IE 11 is not supported. For an optimal experience visit our site on another browser.

IMF chief warns of global financial meltdown

The International Monetary Fund warned Saturday that debt-ridden banks were pushing the global financial system to the brink of meltdown and rich nations had so far failed to restore confidence.
APTOPIX Bush Financial Meltdown
President Bush makes a statement in the Rose Garden of the White House after meeting with G7 finance ministers about the financial crisis on Saturday in Washington. Charles Dharapak / AP
/ Source: news services

The International Monetary Fund warned Saturday that debt-ridden banks were pushing the global financial system to the brink of meltdown and wealthy nations had so far failed to restore confidence.

The IMF's policy setting panel said the economic crisis is so deep and widespread that it will require a willingness to take bold action.

Meanwhile, global finance ministers kept searching for ways to tackle the unfolding financial crisis, turning their attention to its effects on rapidly developing countries and poor nations at risk of being swept up in the turmoil.

The Group of 20 nations, which includes the world's wealthiest nations and the largest developing countries such as China, Brazil and India, issued a joint statement late Saturday night stressing their resolve to work together to overcome the current financial turmoil.

Bush's unexpected visit
President Bush paid an unexpected visit to the group's meeting. Brazilian Finance Minister Guido Mantega said the president had stressed the seriousness of the situation and told the finance ministers he was doing all he could to involve other countries in efforts to resolve the crisis.

Bush appealed for patience as world leaders raced to stabilize financial markets and avert the deepest global recession in decades, but the 185-nation IMF said even more steps would be needed in the coming months.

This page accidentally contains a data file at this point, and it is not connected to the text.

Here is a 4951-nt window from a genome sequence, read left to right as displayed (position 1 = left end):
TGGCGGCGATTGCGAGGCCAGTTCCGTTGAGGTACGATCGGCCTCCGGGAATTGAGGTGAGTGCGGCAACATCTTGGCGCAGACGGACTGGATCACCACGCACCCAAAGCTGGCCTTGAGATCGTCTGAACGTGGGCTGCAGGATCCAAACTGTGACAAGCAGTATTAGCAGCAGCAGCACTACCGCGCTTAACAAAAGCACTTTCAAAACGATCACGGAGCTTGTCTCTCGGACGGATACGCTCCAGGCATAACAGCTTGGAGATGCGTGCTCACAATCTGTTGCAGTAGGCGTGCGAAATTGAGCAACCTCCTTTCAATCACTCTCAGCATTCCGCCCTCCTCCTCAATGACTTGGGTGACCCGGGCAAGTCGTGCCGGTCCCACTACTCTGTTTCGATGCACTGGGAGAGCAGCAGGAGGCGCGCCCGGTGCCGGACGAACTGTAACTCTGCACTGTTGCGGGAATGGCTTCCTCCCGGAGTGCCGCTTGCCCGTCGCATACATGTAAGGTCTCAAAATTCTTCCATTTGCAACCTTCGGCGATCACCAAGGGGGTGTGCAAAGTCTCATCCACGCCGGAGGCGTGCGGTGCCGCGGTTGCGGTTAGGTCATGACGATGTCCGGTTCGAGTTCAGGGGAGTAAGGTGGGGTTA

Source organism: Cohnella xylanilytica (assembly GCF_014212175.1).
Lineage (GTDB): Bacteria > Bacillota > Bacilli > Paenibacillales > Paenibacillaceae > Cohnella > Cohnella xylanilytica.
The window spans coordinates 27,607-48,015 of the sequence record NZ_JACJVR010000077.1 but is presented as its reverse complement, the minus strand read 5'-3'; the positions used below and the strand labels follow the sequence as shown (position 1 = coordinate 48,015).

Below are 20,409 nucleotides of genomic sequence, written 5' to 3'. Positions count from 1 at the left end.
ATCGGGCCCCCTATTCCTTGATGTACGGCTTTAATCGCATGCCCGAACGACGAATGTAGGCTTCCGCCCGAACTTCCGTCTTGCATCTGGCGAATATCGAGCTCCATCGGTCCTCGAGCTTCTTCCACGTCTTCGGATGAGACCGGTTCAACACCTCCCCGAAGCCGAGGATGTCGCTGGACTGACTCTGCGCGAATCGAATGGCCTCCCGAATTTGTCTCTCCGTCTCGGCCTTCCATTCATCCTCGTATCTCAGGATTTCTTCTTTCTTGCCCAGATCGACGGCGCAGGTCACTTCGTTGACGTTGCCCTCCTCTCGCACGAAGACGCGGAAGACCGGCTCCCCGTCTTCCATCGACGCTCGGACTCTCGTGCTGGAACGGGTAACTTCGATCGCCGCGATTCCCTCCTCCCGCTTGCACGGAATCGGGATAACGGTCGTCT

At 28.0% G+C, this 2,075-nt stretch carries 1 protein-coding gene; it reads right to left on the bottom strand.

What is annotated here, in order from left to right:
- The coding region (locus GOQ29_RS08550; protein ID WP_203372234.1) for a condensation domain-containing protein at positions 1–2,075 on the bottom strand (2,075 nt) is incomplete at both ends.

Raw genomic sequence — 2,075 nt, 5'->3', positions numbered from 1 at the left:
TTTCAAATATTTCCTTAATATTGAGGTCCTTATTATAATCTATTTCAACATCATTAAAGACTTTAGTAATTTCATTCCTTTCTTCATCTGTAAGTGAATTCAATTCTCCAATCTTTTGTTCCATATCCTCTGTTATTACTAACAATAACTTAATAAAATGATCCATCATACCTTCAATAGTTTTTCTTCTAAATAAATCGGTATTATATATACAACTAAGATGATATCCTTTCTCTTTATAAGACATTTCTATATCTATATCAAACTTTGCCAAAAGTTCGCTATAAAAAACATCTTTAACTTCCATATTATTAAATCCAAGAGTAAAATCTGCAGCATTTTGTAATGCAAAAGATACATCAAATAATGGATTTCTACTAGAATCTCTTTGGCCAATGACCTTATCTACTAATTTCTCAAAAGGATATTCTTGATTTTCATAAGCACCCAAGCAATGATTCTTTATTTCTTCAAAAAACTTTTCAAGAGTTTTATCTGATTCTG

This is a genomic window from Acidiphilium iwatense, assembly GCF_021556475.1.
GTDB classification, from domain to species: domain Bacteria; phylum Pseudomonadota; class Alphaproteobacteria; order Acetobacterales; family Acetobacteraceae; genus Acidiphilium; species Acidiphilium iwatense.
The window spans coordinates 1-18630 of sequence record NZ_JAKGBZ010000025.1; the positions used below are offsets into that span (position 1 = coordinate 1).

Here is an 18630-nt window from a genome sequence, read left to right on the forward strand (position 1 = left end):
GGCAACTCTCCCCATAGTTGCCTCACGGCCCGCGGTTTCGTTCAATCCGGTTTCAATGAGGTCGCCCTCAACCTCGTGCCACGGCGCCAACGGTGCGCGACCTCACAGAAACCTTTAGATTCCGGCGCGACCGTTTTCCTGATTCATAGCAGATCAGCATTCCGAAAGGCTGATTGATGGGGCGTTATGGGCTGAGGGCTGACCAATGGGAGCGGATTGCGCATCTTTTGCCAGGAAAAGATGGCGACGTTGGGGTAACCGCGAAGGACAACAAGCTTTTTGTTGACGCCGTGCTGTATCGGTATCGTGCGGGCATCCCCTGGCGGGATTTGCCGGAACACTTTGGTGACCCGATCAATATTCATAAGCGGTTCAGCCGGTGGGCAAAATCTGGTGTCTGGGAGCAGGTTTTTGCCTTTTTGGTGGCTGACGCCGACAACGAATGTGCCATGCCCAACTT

"Intensifying solvency concerns about a number of the largest U.S.-based and European financial institutions have pushed the global financial system to the brink of systemic meltdown," IMF chief Dominique Strauss-Kahn said.

The IMF endorsed a plan of action adopted Friday by the G-7 economic powers to protect the financial system and get credit flowing again.

Bush huddled with economic chiefs from the G-7 — Japan, Germany, Britain, France, Italy and Canada — and officials from the IMF and World Bank, and said top industrial nations grasped the gravity of the crisis and would work together to solve it.

"In an interconnected world, no nation will gain by driving down the fortunes of another. We are in this together. We will come through it together," Bush said. "There have been moments of crisis in the past when powerful nations turned their energies against each other or sought to wall themselves off from the world. This time is different."

"I'm confident that the world's major economies can overcome the challenges we face," Bush said, adding that Washington was working as fast as possible to implement a $700 billion financial bailout package approved a week ago.